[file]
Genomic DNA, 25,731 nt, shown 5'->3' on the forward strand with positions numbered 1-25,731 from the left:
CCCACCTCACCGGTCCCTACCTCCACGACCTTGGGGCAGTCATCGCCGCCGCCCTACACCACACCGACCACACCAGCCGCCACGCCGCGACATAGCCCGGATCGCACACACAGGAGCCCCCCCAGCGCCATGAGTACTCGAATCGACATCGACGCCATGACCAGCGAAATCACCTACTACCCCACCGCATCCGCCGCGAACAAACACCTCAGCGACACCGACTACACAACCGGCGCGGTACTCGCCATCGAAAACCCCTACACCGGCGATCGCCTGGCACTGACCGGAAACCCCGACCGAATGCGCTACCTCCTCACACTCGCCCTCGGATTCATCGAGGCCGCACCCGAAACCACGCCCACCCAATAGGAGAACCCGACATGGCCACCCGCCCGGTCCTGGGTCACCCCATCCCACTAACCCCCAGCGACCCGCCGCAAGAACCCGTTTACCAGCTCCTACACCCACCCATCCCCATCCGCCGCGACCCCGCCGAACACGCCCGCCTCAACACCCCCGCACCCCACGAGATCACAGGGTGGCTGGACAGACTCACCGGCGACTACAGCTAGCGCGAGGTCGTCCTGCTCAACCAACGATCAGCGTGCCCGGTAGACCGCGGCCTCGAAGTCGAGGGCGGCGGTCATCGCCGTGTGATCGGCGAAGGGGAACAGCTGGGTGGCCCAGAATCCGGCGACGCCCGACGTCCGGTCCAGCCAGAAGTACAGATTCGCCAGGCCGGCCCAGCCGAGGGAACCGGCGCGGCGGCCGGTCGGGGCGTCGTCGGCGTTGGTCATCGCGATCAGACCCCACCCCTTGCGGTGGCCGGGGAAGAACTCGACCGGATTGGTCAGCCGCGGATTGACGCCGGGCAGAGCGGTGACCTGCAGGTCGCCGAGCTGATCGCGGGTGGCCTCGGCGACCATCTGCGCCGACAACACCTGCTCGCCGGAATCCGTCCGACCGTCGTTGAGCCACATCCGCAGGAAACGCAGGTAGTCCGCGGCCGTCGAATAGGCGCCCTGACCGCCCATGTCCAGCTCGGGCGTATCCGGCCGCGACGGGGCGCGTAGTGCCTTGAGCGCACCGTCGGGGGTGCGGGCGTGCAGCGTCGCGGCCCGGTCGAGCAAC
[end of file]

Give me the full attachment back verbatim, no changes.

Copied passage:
Genomic DNA, 25,731 nt, shown 5'->3' on the forward strand with positions numbered 1-25,731 from the left:
CCCACCTCACCGGTCCCTACCTCCACGACCTTGGGGCAGTCATCGCCGCCGCCCTACACCACACCGACCACACCAGCCGCCACGCCGCGACATAGCCCGGATCGCACACACAGGAGCCCCCCCAGCGCCATGAGTACTCGAATCGACATCGACGCCATGACCAGCGAAATCACCTACTACCCCACCGCATCCGCCGCGAACAAACACCTCAGCGACACCGACTACACAACCGGCGCGGTACTCGCCATCGAAAACCCCTACACCGGCGATCGCCTGGCACTGACCGGAAACCCCGACCGAATGCGCTACCTCCTCACACTCGCCCTCGGATTCATCGAGGCCGCACCCGAAACCACGCCCACCCAATAGGAGAACCCGACATGGCCACCCGCCCGGTCCTGGGTCACCCCATCCCACTAACCCCCAGCGACCCGCCGCAAGAACCCGTTTACCAGCTCCTACACCCACCCATCCCCATCCGCCGCGACCCCGCCGAACACGCCCGCCTCAACACCCCCGCACCCCACGAGATCACAGGGTGGCTGGACAGACTCACCGGCGACTACAGCTAGCGCGAGGTCGTCCTGCTCAACCAACGATCAGCGTGCCCGGTAGACCGCGGCCTCGAAGTCGAGGGCGGCGGTCATCGCCGTGTGATCGGCGAAGGGGAACAGCTGGGTGGCCCAGAATCCGGCGACGCCCGACGTCCGGTCCAGCCAGAAGTACAGATTCGCCAGGCCGGCCCAGCCGAGGGAACCGGCGCGGCGGCCGGTCGGGGCGTCGTCGGCGTTGGTCATCGCGATCAGACCCCACCCCTTGCGGTGGCCGGGGAAGAACTCGACCGGATTGGTCAGCCGCGGATTGACGCCGGGCAGAGCGGTGACCTGCAGGTCGCCGAGCTGATCGCGGGTGGCCTCGGCGACCATCTGCGCCGACAACACCTGCTCGCCGGAATCCGTCCGACCGTCGTTGAGCCACATCCGCAGGAAACGCAGGTAGTCCGCGGCCGTCGAATAGGCGCCCTGACCGCCCATGTCCAGCTCGGGCGTATCCGGCCGCGACGGGGCGCGTAGTGCCTTGAGCGCACCGTCGGGGGTGCGGGCGTGCAGCGTCGCGGCCCGGTCGAGCAAC